2)   Avoiding ‘ageist” attributions 2 Making discriminatory practices less visible.
3)    Avoiding ‘ageist’ attributions 3 Making potentially discriminatory practices invisible."

Dialogue Examples:

1) CM: “Could you tell me what sort of form [your equal          opportunity policy] takes?
  LL:” We have an equal opportunities statement exam and we are in the process of forming it into a full-blown policy etc. But I do say that we don’t discriminate against ethnic origin, etc. etc.  We don’t include age at the moment, we’re sort of… we are revising our handbook at the          moment, we are inserting age and some other issues, to make it up front (.)  I don’t think we have discriminated against age per se in the past, but I do want it to be up front anyway.”

2)    CM: What sort of age balance is there within [organization name] say between younger worker and the over 40s?
      LL: A high percentage of the population is under 34 years old (.)  I      mean it is something like 70% of the organization is under 30.

3)    CM:  Why is there that age balance in [organization name]

      LL:  We’re still suffering because the older ones all left you          know, a couple of years on the early retirement err (.) and          certainly now the population is too young arm, for the type of work that we are asking them to do.

         “The responses obtained in the present study, which draw explicitly upon language of equal opportunities and seek to justify the non-employment of older workers in non-ageist terms, similarly would appear to reflect a form of “new ageism”

         Finally, using flexible categories and “easy deployment of mundane reasoning ”… may indicate that new ageist discourse may  be easier to use than other forms “new” discriminatory talk and harder to remedy than other ‘new isms and within the world of work.

[i]  McVittie, C., McKinley, A. & Widdicomebe, S. (2003).  Committed to (un)equal opportunities?: ‘New Ageism’ and the older worker, British Journal of Social Psychology, 42, 595-612.    

Friday, October 5, 2012

Ah, the Grandkids[i]

        Last week my granddaughter and her husband came for a visit and the brought along their three-year old twin daughters.  I haven’t spent much time with them before. This time the family stayed for four hours. As they left they said that they would soon invite us to their new residence.
       Over the past years I have had little contact with my grandchildren. Mostly, but not very frequently, I have visits with my two sons.  Neither of them is married and they live in downtown Vancouver.
        So, in this case, I need to consider my connections with my grandchildren and their children.  We are instructed from the book Don’t Sweat to let the “children” pick the conversational topics, at least in the beginning.  We did that and my grand daughter and her husband talked about their work and recreational activities.  The great grandchildren spent quite a bit of time playing with our cat Ella.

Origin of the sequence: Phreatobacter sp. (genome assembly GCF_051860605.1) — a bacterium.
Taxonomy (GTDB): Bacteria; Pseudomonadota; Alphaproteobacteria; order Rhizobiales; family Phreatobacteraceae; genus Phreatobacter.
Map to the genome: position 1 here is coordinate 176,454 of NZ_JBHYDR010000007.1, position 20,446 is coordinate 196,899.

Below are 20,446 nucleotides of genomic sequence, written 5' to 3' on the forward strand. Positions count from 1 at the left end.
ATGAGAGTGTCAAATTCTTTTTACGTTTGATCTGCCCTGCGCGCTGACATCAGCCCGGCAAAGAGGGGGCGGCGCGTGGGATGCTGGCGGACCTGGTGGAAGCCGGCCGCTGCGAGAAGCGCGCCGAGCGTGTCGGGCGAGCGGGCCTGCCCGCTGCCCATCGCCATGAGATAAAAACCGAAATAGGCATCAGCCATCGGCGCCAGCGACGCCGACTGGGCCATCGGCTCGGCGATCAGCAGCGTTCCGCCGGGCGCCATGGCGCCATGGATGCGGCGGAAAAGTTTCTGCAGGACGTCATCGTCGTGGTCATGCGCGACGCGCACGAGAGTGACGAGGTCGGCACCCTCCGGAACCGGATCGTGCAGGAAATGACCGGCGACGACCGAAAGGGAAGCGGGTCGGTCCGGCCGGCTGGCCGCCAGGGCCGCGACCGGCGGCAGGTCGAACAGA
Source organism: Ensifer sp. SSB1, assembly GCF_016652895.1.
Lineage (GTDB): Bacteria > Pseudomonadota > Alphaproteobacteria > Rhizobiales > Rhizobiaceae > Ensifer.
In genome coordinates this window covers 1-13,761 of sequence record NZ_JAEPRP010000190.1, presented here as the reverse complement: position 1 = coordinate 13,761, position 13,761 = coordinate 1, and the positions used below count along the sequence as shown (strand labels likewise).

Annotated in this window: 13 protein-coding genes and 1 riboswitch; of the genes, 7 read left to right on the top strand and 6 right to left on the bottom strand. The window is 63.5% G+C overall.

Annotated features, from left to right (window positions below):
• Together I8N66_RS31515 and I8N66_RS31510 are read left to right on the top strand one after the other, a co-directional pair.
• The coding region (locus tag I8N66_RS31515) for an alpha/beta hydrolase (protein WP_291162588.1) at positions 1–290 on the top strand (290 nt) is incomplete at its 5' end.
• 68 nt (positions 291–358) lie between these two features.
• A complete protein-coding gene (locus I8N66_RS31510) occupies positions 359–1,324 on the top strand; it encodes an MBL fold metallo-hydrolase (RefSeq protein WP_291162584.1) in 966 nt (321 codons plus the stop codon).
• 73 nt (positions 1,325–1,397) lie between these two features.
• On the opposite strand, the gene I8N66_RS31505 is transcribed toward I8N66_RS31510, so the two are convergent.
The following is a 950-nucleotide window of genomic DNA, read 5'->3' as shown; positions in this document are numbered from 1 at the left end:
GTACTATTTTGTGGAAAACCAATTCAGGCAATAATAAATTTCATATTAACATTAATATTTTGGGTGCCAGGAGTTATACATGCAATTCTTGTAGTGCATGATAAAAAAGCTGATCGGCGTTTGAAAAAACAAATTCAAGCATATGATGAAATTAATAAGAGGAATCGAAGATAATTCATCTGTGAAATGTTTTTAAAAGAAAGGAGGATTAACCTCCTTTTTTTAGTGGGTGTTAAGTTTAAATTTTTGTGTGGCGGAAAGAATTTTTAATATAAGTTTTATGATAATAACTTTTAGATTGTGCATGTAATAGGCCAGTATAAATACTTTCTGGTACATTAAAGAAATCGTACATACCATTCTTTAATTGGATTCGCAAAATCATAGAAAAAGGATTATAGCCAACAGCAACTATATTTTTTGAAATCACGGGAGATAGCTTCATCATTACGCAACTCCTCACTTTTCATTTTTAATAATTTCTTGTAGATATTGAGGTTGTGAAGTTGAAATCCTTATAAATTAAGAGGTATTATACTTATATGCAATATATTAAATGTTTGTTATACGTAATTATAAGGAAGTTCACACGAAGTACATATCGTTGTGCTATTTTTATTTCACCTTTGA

Don’t Sweat suggests that a good conversation can be carried around technology “Technology, is a great place to start.  If you allow your grandchildren to advise you on the operation of your new computer, for example, that will give them the opportunity to achieve something by helping you.  In addition to warm feelings that you’ll get when your grandchild confides in you, you’ll pick up some sound technology advice.     “  In that case I am pretty well up to date on my laptop and any problems are solved by my wife. Besides the twins are not giving advice yet

[i]  Page 68 of The Don’t Sweat Guide to Retirement

Monday, October 1, 2012

Analyzing Ageism[i]

      This blog is dedicated to the study of the lives of older persons.   Ageism is presented and discussed frequently. All of those articles are important and published by researchers who seek make life better for seniors.  Since ageing is a process that all of us go through, it is important that we and those around us, both younger and older, have a clear understanding of by ageism means and what we can do about it.
       Yes, perhaps this is just a dream. After all, sexism and racism still exist but do they have to exist forever?  Is it “normal” to be prejudiced? Over time there have been several definitions of ageism.
      The authors of this article, listed below, give us the following definition of ageism.
      “ Ageism is defined as negative or positive stereotypes, prejudice and/or discrimination against (or to the advantage of) elderly people on the basis of their chronological age or on the basis of a perception of them as being ‘old’ or ‘elderly’. Ageism can be implicit or explicit and can be expressed on a micro-meso- or macro-meso level.”
      “The concept includes the classic social psychological components in the form of; 1) cognitive (stereotypes), 2) affective (prejudice), 3) and a behavioral component (discrimination), in other words how we on the basis of chronological age or age categorization mistakenly; 1) think of, 2) feel for,  3) and act out on the aging human being. 
Furthermore, ageism can operate both consciously (explicitly) and unconsciously (implicitly) and it can manifest itself on three different levels; the individual (micro-level), in social networks (meso-level) and on institutional and cultural level (macro level)

[i] Iverson, T.N., Larsen, L. & Solem, P.E. (2009).  A Conceptual Analysis of             Ageism. Nordic Psychology, Vol 61(3), 4-22   DOI  1027/1901-2276.61.3.4